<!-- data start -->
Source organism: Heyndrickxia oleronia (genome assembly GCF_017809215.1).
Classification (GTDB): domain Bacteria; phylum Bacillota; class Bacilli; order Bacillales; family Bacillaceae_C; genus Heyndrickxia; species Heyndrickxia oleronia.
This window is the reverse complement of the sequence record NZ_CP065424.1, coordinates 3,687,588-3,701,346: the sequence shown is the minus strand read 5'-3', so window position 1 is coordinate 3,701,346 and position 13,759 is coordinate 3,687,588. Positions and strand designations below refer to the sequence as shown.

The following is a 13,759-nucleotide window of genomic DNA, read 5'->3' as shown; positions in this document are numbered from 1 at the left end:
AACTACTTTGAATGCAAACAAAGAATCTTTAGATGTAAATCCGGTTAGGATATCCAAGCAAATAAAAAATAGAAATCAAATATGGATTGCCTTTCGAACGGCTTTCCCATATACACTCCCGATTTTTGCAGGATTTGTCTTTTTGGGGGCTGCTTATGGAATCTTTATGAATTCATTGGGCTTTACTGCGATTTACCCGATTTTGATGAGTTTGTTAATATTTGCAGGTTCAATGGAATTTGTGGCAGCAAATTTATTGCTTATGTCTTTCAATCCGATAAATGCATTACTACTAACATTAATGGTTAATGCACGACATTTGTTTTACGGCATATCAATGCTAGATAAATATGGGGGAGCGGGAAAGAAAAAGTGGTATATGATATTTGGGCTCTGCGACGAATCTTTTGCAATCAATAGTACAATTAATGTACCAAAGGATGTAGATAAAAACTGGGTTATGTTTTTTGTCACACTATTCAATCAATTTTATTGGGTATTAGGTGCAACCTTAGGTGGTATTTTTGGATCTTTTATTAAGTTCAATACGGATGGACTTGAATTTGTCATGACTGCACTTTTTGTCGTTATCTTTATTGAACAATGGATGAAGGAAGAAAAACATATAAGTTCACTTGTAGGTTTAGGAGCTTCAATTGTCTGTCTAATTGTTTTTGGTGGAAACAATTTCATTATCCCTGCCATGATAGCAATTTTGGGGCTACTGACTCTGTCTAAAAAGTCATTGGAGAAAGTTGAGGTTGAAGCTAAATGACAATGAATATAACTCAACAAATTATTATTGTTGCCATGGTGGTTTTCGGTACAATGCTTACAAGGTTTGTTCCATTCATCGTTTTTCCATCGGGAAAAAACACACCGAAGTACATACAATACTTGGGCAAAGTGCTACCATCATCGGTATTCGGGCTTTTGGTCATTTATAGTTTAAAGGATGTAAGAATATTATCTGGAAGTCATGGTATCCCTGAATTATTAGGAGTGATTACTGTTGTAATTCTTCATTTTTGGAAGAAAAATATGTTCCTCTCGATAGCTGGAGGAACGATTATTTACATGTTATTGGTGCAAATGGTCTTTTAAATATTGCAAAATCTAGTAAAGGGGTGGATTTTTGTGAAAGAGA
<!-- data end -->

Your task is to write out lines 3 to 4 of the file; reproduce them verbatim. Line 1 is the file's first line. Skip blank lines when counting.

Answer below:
This window is the reverse complement of the sequence record NZ_CP065424.1, coordinates 3,687,588-3,701,346: the sequence shown is the minus strand read 5'-3', so window position 1 is coordinate 3,701,346 and position 13,759 is coordinate 3,687,588. Positions and strand designations below refer to the sequence as shown.

The following is a 13,759-nucleotide window of genomic DNA, read 5'->3' as shown; positions in this document are numbered from 1 at the left end: